SALEM, Mass. — Class action attorneys handling the $143 million Merrimack Valley gas disaster settlement criticized Lawrence Mayor Daniel Rivera, saying he made a political, not legal, argument by asking for their $28 million in legal fees to be reduced by 75%.
"From the inception, here Mayor Rivera makes not a legal argument, but a political one. From the inception of the case he has disparaged the lawyers involved and the profession at large in court and in the media, without any basis," court documents filed this week by the class action attorneys state.
The legal fees in the $143 million settlement would drop from $28 million to $7 million if Judge James Lang accepts Rivera's request.
By his estimate, Rivera said attorneys involved in the settlement are making $44,000 daily for their work since the gas disaster Sept. 13, 2018.
A final hearing on the gas disaster civil action lawsuit was held Feb. 27 in Salem Superior Court. The settlement includes thousands of dollars of lump sum and itemized payments for gas disaster victims in Lawrence, North Andover and Andover.
Lang took the settlement under advisement but has not issued a final ruling.
On Tuesday, the class action attorneys filed another motion and supplemental memorandum in the case, in which they contested their legal fees being reduced. In the memorandum, they pointed to multi-million dollar judgements for attorneys in other class action suits. And they took issue with Rivera's previous statements about their legal fees in this case.
Rivera has stated that immediately following the gas disaster, a "vulture culture" of lawyers looking for clients swept into the communities affected by the disaster.
During the final hearing, the class action attorneys said Rivera made a statement that "contained a pejorative narrative of lawyers 'victimizing' class members and he even alluded to lawyers ostensibly advancing settlement payouts in return for taking a cut."
"This message is simply false, it has no place in either the legal or public forum," according to the memorandum.
The class action attorneys, as they did during the final hearing, also reference an opinion article written by the Massachusetts Lawyers Weekly editorial board titled "Unfair to criticize legal fees in gas explosion case." The article stated "the lawyers are not the bad guys here."
"A reduction in the requested fee would lend credence to the mayor’s accusations, marring the class lawyers’ reputations and the public impression of the legal profession at large," according to the memorandum.
Reached Thursday afternoon, Rivera said he stands behind his comments regarding cutting the legal fees. He is also working on a follow-up memorandum to Judge Lang, he said.
The Merrimack Valley gas disaster was the "biggest gas disaster in the history of this country," said Rivera, adding the $28 million in legal fees "is ridiculous."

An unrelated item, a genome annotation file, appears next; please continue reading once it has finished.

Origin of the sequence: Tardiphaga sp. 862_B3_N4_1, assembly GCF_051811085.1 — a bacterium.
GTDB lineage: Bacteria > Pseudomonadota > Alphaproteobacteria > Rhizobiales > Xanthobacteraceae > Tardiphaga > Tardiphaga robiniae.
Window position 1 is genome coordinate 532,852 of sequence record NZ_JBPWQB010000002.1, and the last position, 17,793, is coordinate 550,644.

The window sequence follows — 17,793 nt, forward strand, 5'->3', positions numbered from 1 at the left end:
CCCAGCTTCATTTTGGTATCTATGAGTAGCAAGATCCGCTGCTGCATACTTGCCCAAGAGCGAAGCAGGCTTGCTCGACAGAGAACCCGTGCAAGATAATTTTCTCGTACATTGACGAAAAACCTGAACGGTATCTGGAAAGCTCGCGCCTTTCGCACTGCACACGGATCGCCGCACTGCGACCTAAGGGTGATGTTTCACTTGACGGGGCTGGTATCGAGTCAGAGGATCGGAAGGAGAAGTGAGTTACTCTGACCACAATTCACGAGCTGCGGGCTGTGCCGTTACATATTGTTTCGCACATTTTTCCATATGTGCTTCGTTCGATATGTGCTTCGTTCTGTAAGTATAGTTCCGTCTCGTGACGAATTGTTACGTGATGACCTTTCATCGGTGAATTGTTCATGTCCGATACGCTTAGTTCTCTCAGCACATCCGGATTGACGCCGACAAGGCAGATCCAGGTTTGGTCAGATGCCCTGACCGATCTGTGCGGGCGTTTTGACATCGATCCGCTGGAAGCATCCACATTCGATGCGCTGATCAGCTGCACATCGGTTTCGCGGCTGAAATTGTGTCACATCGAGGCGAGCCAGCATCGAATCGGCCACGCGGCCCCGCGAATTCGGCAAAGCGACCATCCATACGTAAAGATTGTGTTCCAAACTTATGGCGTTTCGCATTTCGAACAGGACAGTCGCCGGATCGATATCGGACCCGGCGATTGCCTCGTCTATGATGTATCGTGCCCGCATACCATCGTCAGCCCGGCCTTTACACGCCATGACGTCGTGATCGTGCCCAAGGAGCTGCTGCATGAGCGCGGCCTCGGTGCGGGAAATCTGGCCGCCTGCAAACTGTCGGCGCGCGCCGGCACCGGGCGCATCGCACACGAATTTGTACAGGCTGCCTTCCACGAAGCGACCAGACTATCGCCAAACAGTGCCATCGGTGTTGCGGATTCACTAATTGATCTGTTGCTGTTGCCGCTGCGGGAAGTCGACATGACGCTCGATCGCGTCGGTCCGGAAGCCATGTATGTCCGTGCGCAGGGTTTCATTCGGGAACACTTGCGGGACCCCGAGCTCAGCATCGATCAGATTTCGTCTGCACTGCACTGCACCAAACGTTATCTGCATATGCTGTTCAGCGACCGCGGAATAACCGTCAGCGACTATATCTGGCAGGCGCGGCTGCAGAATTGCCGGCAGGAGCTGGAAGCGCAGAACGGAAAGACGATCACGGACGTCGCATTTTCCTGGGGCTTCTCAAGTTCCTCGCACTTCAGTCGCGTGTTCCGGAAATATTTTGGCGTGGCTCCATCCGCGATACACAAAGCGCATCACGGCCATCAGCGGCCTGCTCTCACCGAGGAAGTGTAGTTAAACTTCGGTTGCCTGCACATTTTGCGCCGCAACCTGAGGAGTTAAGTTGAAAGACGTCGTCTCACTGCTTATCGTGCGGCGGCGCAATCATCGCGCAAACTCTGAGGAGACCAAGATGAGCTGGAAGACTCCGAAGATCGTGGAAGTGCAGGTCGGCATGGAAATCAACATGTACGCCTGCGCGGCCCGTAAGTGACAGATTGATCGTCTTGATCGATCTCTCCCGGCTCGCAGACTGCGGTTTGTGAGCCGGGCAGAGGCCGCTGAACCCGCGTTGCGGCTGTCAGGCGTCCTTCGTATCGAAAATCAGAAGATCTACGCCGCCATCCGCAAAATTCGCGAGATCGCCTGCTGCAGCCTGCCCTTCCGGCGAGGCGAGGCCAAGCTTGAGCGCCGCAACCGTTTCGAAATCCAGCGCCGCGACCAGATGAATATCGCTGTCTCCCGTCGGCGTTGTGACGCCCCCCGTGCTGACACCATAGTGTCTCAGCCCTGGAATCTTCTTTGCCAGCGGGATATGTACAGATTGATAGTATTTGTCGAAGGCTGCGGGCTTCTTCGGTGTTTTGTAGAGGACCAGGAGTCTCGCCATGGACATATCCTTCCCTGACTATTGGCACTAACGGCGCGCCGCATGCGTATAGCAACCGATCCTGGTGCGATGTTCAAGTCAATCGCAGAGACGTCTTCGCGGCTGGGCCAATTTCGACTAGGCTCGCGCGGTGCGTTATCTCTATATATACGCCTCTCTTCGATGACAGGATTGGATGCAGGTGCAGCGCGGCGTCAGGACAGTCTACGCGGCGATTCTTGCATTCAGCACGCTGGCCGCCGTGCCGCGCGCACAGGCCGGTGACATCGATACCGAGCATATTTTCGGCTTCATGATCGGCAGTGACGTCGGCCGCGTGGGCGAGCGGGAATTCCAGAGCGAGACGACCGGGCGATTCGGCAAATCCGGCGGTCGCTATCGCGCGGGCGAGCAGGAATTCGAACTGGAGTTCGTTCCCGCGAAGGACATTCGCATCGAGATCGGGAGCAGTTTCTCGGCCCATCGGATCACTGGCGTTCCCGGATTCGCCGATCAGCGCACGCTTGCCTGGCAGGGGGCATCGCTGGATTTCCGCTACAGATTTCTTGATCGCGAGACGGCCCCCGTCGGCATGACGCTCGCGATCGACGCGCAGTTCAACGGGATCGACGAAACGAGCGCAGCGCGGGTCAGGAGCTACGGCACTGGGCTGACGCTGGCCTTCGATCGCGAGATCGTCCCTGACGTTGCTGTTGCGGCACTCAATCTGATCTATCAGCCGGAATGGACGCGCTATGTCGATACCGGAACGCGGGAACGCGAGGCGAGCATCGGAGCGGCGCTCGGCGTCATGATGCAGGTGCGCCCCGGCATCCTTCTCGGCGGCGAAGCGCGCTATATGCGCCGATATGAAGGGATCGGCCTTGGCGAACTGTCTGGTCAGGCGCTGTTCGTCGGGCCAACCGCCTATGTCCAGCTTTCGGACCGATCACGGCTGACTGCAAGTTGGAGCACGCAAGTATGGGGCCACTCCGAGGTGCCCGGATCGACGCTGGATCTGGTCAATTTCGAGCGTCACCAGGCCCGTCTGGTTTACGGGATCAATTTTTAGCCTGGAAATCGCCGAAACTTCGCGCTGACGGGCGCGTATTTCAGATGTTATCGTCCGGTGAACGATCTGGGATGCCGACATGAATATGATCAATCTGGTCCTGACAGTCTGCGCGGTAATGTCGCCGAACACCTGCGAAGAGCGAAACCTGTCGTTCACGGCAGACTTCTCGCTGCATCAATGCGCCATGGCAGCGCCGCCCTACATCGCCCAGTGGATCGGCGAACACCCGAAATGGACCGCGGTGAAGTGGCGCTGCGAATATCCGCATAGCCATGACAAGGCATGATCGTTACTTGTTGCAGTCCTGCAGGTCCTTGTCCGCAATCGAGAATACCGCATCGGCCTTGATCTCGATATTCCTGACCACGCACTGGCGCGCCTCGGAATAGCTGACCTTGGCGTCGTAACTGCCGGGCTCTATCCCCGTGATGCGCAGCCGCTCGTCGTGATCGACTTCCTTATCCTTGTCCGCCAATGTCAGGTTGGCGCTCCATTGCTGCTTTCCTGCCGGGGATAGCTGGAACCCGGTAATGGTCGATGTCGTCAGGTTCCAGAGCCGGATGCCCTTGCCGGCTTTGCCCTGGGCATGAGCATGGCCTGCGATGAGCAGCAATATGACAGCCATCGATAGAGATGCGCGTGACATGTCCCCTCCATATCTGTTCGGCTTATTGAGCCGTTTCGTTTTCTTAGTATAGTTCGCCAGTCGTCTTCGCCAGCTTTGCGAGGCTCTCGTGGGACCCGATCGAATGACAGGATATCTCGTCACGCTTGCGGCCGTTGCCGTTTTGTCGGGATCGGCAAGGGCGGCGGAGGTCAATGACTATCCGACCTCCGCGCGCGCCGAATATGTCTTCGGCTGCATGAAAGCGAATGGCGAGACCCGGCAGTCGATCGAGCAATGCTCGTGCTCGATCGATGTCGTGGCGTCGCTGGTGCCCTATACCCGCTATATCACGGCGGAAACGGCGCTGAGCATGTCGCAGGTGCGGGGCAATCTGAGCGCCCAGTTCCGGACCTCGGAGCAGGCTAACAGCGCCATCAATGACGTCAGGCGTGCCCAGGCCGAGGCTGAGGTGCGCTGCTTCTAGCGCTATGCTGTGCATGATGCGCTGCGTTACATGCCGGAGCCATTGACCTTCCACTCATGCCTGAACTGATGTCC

Neither lead class action attorney John Roddy, of Bailey and Glasser LLP, nor a spokesperson for the class action attorneys returned Eagle-Tribune messages seeking comment.
Former South Lawrence resident and gas disaster victim Tania Gonzalez described the $28 million in proposed legal fees as a "feeding frenzy of funds" for the class action attorneys.
"They are not working for us. They are blatantly representing their best interests, their 401(k)s and retirement nest eggs," said Gonzalez, who spoke publicly at two Superior Court hearings on the gas disaster settlement.
She now lives in Amesbury and said she suffers from both financial problems and post traumatic stress disorder since the disaster.
"I'm humbly proud that both myself and Mayor Daniel Rivera are truly for the people since the inception of this cataclysmic catastrophe," she said Thursday.
The average settlement payment to a family of four is estimated to be $8,750, Lang said during last week's final hearing.
A total of 11,077 claims have been filed to date from residents and businesses in the three affected communities. That figure includes 10,432 residential claims and 645 claims from area businesses that suffered losses or went out of business altogether.
The claims, which encompass 35,000 people, run the gamut from spoiled food, to lodging, to property damage and more, according to final hearing testimony.
During the Sept. 13, 2018 gas disaster, caused by overpressurization of gas lines, Leonel Rondon, 18, of Lawrence, was killed, three firefighters and 19 civilians were hurt, and damages are estimated at $1 billion.
About 50,000 people were forced to evacuate and the severity of the damage depended on the age of appliances people had. Five homes were destroyed and 131 properties damaged, according to findings by the National Transportation Safety Board.
The deadline to file claims in the class action suit was stretched from Jan. 9 to Jan. 31 of this year. Extending that deadline resulted in roughly 5,000 additional claims being filed, said class action attorney Leo Boyle during the hearing.
The final hearing on the $143 million settlement came a day after Columbia Gas pleaded guilty to federal charges and agreed to pay a $53 million fine.
Competing utility Eversource Energy announced its $1.1 billion plan to buy the Massachusetts portion of the company that same night.
Columbia Gas officials have said they have spent a billion dollars already on gas disaster recovery in the communities.
Follow staff reporter Jill Harmacinski on Twitter @EagleTribJill.